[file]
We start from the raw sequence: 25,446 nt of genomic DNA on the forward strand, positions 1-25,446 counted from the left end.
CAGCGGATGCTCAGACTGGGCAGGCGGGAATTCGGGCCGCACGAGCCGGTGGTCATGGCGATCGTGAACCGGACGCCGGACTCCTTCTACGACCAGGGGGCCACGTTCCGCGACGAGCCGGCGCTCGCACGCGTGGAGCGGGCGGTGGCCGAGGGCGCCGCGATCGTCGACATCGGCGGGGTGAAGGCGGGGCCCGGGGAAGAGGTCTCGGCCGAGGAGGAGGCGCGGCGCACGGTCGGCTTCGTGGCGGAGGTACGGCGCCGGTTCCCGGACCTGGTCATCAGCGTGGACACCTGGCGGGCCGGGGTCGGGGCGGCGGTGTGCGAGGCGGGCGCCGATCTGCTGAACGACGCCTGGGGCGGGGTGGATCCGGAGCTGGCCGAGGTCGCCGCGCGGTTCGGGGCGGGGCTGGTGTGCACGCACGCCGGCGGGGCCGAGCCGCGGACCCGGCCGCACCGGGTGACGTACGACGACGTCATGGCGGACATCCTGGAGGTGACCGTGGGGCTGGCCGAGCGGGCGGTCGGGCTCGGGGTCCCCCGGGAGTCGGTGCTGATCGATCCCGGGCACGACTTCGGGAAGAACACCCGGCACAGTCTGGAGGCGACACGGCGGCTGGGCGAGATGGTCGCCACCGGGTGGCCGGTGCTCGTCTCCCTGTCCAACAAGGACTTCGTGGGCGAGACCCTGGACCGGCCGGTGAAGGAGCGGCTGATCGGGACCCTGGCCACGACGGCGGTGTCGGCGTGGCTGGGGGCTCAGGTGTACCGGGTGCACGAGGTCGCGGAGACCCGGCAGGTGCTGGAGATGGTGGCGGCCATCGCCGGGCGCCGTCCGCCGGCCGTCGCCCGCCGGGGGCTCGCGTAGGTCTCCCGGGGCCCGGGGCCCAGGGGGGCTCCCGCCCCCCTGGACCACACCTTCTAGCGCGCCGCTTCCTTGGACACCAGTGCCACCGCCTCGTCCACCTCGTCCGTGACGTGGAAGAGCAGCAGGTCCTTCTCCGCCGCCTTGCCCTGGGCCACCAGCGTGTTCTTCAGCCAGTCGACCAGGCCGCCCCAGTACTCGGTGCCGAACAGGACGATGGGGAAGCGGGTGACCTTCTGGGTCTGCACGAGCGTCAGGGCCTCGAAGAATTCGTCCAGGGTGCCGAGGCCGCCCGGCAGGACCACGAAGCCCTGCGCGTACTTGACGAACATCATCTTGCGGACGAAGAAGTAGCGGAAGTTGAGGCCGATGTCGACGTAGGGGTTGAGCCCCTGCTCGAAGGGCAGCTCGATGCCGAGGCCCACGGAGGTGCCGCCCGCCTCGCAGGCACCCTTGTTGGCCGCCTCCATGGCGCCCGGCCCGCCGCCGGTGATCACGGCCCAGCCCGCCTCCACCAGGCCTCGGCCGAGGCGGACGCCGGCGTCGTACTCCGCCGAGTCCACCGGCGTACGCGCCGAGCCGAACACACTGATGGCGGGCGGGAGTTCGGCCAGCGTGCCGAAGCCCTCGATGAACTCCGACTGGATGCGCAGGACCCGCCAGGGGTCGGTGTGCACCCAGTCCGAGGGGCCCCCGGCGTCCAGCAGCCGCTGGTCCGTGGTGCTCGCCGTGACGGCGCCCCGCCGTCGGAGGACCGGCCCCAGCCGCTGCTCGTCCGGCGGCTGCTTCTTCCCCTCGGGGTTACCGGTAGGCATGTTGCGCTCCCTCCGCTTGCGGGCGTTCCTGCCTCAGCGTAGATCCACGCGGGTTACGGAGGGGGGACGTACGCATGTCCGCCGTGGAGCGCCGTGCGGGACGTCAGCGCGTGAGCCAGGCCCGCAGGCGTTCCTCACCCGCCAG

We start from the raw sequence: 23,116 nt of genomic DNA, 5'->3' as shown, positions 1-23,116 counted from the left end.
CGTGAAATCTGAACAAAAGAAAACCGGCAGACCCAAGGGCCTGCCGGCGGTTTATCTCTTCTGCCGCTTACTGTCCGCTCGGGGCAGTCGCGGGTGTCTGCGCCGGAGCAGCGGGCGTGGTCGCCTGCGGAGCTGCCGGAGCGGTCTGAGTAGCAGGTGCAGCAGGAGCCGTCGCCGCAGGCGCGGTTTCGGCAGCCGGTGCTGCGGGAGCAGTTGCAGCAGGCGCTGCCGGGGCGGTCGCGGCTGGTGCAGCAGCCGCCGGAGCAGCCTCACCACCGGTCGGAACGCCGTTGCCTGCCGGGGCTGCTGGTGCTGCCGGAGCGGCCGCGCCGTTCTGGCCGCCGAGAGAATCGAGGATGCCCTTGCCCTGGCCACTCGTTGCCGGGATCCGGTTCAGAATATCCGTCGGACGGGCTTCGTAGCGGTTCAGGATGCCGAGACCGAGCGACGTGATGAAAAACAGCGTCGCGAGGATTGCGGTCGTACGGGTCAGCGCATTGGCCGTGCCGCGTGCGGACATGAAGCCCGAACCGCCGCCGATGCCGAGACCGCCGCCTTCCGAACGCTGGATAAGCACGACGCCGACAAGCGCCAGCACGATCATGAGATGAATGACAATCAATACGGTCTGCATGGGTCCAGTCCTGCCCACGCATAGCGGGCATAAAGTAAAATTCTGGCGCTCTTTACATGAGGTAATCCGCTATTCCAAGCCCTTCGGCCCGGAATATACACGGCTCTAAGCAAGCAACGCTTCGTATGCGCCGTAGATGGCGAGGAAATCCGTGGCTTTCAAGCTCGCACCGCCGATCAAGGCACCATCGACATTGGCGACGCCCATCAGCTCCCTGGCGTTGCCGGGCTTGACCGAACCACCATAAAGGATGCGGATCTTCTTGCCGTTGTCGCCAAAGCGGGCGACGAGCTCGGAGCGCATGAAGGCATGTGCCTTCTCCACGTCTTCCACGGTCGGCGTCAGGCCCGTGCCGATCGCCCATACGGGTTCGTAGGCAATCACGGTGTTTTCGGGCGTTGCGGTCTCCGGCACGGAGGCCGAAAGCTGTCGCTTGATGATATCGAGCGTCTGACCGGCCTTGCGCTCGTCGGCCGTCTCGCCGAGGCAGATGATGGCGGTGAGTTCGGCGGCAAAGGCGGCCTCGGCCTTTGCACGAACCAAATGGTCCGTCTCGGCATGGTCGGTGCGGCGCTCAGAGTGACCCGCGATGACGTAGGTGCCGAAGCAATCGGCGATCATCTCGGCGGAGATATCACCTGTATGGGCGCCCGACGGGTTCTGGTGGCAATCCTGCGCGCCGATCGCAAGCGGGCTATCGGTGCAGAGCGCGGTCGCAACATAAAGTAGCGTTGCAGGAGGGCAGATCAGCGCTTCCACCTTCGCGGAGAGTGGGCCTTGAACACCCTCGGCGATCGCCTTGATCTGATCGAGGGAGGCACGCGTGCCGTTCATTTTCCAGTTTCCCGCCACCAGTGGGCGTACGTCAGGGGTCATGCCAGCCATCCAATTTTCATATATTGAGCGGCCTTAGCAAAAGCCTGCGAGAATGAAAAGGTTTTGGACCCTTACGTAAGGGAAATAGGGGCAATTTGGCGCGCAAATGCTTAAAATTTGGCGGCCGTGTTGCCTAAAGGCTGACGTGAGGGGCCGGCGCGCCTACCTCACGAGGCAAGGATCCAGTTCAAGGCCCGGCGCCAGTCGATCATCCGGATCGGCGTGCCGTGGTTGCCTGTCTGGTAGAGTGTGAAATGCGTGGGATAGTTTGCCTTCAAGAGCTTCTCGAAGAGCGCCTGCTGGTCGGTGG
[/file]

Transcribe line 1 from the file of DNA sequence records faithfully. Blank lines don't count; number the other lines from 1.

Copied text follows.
We start from the raw sequence: 25,446 nt of genomic DNA on the forward strand, positions 1-25,446 counted from the left end.